"Item I do Constitute and appoint my Loveing friends Mr William Pabodie Cap-t John Palmer & my Brother John Church to be Overseers of this my last will & Testament and do hereby oblige my Executors (if they sell my lands) to take the Advice & Consent of my overseers in Secureing & Improveing of the money. And I do hereby Disallow, Revoke & Disannull all & every other former Testaments wills Legacies bequests & Executors by me in any wayes before named willed or bequeathed Rattifying & Confirming this and no other to be my Last will and Testament. In Witness whereof I have set to my hand and seal the day and year above written.
"Signed sealed published & declared by the said Samuel Gray as his last will & Testament ..............................................Samuel Grey (seal)
in the presence of us the
Edward Grey
Jonathan Hood
Richard Billings"

The inventory of the estate of Samuel Grey of Little Compton was taken by John Palmer, John Church and William Pabodie on 2 April 1712. The inventory ran two pages and totalled 1,138 pounds, 9 shillings, 7 pence, including real estate of:

* farm and buildings, orchard, fencing (850 pounds)
* 25 acres of outlands (26 pounds)

The personal estate included:

* wearing apparel (11 pounds, 10 shillings)
* feather beds, linen,
* Chest, Table, Chairs and other furniture
* 2 Iron pots, 2 small brass kettles, 2 pewter plates, pots, beakers, plates, 3 porringers, etc.
* 1 pair of worsted combs, 3 pair old cards, 1 woolen wheel, 2 common wheel,
* 1 churn, 1 cradle, 1 cheese press, 1 warming pan
* a chamber pot, 8 glass bottles
* a plow, iron chains, iron bars, five hoes, 2 axes, cart wheels pitch forks, etc
* a Negro man (18 pounds)
* Silver money (12 pounds, 4 shillings, 7 pence), paper money (28 pounds, 10 shillings)
* money due (5 pounds, 10 shillings)
* 25 bushels of Indian corn, a barrel and a half of beef
* 3 mares, 14 cows, 1 heifer, 5 two year old, 3 yearlings, 5 calves, 1 pair oxen, etc.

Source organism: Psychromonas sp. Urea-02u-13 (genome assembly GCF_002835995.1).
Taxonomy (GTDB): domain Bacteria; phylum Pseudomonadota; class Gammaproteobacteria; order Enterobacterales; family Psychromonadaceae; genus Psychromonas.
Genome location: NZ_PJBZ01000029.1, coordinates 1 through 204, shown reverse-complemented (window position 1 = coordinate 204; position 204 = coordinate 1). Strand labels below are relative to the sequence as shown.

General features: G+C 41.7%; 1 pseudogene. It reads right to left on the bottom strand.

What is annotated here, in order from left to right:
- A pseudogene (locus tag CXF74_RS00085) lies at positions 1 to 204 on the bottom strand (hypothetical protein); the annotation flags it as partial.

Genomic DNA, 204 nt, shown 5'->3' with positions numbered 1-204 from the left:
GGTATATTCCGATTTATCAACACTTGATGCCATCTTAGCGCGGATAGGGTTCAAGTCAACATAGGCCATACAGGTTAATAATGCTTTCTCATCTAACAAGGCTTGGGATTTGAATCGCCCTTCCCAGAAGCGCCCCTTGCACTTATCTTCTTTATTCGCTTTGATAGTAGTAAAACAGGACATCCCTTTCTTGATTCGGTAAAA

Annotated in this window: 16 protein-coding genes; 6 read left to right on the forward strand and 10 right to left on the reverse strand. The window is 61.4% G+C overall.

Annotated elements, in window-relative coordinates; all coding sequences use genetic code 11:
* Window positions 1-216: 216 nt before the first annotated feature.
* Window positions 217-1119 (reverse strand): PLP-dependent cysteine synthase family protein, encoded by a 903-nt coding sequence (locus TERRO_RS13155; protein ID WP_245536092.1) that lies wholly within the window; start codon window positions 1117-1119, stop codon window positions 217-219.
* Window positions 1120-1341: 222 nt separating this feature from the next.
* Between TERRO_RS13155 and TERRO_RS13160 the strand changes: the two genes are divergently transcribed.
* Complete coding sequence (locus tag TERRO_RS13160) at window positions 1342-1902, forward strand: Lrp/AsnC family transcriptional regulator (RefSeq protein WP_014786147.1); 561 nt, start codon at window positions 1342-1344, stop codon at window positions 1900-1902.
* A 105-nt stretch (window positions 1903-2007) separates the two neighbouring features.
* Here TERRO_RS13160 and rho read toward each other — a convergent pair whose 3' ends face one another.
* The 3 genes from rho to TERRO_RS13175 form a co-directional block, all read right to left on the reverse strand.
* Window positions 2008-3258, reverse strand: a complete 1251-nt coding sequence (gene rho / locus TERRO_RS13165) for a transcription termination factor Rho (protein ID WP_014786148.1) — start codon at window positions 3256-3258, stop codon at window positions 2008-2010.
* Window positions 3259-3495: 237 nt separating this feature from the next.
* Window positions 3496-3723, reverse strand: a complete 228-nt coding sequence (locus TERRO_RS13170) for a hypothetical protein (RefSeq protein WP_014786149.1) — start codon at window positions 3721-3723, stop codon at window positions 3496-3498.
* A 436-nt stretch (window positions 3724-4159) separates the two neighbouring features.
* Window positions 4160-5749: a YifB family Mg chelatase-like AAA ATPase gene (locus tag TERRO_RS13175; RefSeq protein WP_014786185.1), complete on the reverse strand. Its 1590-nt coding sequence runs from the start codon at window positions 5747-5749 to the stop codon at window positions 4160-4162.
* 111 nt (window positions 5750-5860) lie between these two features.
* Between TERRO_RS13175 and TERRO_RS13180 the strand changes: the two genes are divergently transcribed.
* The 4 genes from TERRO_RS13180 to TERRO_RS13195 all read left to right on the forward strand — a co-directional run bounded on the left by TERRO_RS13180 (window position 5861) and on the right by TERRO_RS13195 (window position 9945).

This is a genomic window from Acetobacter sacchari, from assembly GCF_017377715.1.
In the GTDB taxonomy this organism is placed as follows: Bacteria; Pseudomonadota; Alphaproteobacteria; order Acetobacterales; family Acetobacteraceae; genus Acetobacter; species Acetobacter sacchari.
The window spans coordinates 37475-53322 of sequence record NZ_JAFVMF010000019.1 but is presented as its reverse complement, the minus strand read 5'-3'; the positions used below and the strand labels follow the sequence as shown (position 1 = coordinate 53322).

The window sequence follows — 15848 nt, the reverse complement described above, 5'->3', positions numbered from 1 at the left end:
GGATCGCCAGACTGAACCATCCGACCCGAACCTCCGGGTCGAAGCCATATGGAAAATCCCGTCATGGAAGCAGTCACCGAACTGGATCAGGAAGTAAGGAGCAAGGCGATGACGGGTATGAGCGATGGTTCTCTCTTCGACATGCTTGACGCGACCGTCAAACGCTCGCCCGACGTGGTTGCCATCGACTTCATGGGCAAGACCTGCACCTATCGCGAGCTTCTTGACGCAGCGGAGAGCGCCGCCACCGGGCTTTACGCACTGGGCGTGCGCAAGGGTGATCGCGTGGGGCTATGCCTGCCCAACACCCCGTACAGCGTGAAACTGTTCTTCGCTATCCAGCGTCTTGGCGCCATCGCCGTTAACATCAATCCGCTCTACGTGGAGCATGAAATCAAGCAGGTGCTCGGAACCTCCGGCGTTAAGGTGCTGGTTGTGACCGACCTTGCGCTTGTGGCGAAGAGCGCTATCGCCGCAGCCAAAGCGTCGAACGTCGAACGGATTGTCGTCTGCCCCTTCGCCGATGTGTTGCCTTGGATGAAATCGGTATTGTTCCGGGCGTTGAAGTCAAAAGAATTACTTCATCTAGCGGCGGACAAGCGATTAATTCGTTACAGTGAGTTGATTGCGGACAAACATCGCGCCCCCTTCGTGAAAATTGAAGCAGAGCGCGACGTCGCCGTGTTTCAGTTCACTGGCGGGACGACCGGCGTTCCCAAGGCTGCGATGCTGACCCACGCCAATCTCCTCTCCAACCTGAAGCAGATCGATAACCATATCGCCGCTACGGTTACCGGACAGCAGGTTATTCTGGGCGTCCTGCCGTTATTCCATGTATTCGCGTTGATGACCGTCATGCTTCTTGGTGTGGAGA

The inventory was presented to the Probate Court on 7 April 1712 and was approved on that day, and recorded on 28 April 1712.

On 3 June 1713, Deborah Throope, the late wife of Samuel Grey of Little Compton deceased, but the now wife of Danl Throope of Bristol stated that she had received the 100 pounds due her by the will of Samuel Grey, and that she quits her rights, titles, and interests in the estate of Samuel Grey (Bristol County (Massachusetts) Probate Records, Volume 3, Page 180, on FHL Microfilm 0,461,882). It was recorded on 3 November 1713 by the Court.

The Accounts of Deborah Thrope (formerly Deborah Grey) and Thomas Grey, the executors of the estate of Samuel Grey, were presented to the Probate Court on 3 November 1713.
Additional debts were received, and a long list of small debts were paid out (Bristol County (Massachusetts) Probate Records, Volume 3, Pages 177-179, on FHL Microfilm 0,461,882).

No accounting was recorded in the Court of the legacies to the children of Samuel and Deborah Gray, who were all under age when Samuel Gray made his will and died.

1 comment:

Geolover said...

Ah, Randy, thank you for posting this.

The "worsted combs" are rare documentation of use of worsted fleece in early America. Such combs were used to align the longish smooth worsted fibers before spinning.

Worsted was rather precious at this time, as Spain refused to allow sale of the merino sheep, although there was some smuggling and black-marketing by French and other entrepreneurs.